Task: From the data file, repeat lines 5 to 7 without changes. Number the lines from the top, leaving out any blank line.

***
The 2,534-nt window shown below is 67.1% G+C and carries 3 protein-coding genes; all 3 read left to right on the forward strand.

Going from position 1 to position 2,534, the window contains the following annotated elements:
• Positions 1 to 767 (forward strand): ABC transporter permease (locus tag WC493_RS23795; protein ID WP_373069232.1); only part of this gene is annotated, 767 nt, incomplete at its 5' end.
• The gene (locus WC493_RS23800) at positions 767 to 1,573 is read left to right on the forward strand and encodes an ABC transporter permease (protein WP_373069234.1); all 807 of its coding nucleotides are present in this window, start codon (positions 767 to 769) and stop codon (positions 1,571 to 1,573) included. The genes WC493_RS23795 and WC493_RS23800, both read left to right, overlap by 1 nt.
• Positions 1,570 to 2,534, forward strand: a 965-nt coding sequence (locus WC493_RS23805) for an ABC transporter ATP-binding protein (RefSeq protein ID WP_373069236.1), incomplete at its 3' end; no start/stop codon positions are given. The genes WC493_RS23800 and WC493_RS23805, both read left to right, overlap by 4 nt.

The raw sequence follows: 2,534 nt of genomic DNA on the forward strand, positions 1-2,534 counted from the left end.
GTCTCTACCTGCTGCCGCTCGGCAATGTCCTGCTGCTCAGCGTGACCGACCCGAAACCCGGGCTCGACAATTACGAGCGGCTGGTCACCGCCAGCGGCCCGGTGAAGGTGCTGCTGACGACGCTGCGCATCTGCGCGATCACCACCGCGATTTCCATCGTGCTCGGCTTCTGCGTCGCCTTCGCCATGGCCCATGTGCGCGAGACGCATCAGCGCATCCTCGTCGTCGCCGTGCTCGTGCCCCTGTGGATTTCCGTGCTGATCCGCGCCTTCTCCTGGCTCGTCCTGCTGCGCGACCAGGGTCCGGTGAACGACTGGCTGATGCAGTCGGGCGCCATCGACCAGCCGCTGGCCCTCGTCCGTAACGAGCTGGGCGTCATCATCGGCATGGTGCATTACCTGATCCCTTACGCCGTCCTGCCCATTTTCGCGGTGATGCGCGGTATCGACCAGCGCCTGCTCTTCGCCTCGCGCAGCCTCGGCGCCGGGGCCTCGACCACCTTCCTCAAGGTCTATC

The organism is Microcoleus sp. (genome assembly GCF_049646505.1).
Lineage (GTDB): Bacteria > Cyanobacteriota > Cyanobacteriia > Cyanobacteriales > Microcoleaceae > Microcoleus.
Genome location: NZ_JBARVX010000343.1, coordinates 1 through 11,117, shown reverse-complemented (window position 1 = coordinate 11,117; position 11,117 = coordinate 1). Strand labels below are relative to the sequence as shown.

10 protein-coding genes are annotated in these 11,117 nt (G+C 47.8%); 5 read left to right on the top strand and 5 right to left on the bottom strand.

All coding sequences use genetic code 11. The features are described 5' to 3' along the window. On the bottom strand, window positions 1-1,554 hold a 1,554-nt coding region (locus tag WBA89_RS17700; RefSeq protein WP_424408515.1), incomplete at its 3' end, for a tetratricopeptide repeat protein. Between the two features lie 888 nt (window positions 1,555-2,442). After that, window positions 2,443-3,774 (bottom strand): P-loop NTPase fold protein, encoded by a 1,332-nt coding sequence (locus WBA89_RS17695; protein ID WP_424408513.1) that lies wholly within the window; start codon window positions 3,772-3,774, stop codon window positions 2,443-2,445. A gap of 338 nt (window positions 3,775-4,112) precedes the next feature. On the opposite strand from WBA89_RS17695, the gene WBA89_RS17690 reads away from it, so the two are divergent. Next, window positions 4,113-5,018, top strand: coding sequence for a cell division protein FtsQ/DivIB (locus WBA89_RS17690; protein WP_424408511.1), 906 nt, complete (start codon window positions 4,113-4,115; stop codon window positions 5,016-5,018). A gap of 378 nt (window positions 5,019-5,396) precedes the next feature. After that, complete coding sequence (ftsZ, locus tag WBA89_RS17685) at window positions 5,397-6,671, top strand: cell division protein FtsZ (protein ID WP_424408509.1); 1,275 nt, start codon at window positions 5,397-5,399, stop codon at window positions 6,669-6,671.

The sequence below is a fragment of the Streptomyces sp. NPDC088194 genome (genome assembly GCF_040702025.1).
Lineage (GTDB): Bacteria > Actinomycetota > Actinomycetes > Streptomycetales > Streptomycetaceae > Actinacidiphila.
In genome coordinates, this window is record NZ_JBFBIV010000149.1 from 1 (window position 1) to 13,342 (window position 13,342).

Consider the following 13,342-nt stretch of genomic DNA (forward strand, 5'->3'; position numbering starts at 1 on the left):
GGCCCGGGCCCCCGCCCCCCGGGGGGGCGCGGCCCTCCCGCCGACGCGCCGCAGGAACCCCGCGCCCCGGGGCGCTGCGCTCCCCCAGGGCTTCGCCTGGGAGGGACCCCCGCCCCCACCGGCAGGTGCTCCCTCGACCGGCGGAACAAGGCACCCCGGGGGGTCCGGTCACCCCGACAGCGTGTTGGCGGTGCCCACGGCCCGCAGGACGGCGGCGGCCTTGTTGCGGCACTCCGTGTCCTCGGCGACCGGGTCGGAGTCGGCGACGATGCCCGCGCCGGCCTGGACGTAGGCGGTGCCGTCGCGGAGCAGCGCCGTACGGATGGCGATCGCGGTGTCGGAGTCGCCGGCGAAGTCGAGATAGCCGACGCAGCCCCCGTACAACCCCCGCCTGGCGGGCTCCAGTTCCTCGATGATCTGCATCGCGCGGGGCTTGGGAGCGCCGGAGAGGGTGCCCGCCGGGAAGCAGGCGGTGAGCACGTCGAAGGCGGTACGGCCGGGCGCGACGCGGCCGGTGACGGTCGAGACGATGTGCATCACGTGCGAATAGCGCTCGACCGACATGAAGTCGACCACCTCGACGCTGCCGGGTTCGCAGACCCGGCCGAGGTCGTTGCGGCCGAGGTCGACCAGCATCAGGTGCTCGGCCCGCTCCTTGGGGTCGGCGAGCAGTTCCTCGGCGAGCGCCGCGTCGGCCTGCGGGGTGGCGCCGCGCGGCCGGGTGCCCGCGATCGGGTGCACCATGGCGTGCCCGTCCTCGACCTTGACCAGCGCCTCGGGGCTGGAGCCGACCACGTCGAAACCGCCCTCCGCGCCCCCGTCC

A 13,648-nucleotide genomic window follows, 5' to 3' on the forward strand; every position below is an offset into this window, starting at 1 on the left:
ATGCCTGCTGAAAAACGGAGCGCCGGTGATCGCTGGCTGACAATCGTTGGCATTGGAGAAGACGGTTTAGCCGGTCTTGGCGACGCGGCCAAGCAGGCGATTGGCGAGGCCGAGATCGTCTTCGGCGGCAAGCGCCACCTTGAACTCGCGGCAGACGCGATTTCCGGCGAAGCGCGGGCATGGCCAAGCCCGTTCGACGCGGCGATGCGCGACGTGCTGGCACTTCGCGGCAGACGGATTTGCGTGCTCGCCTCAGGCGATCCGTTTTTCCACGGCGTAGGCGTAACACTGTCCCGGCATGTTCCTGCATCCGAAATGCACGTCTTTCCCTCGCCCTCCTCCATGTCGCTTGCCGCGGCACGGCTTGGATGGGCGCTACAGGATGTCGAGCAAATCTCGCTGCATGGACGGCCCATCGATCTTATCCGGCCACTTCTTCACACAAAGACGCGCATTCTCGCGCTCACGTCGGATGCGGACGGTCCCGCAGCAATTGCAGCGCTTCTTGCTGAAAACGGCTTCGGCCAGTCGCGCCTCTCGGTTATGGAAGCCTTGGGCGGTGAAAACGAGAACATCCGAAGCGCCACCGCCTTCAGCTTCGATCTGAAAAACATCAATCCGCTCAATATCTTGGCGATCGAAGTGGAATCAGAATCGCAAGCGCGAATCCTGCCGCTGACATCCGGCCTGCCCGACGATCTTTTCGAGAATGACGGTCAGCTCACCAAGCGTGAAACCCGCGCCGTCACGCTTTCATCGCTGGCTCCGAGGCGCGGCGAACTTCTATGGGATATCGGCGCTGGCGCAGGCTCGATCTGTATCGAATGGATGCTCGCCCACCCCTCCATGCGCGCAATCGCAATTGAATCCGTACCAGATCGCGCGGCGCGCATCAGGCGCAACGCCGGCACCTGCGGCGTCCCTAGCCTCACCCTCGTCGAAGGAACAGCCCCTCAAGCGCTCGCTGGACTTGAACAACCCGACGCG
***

• Positions 1,570 to 2,534, forward strand: a 965-nt coding sequence (locus WC493_RS23805) for an ABC transporter ATP-binding protein (RefSeq protein ID WP_373069236.1), incomplete at its 3' end; no start/stop codon positions are given. The genes WC493_RS23800 and WC493_RS23805, both read left to right, overlap by 4 nt.

The raw sequence follows: 2,534 nt of genomic DNA on the forward strand, positions 1-2,534 counted from the left end.
GTCTCTACCTGCTGCCGCTCGGCAATGTCCTGCTGCTCAGCGTGACCGACCCGAAACCCGGGCTCGACAATTACGAGCGGCTGGTCACCGCCAGCGGCCCGGTGAAGGTGCTGCTGACGACGCTGCGCATCTGCGCGATCACCACCGCGATTTCCATCGTGCTCGGCTTCTGCGTCGCCTTCGCCATGGCCCATGTGCGCGAGACGCATCAGCGCATCCTCGTCGTCGCCGTGCTCGTGCCCCTGTGGATTTCCGTGCTGATCCGCGCCTTCTCCTGGCTCGTCCTGCTGCGCGACCAGGGTCCGGTGAACGACTGGCTGATGCAGTCGGGCGCCATCGACCAGCCGCTGGCCCTCGTCCGTAACGAGCTGGGCGTCATCATCGGCATGGTGCATTACCTGATCCCTTACGCCGTCCTGCCCATTTTCGCGGTGATGCGCGGTATCGACCAGCGCCTGCTCTTCGCCTCGCGCAGCCTCGGCGCCGGGGCCTCGACCACCTTCCTCAAGGTCTATC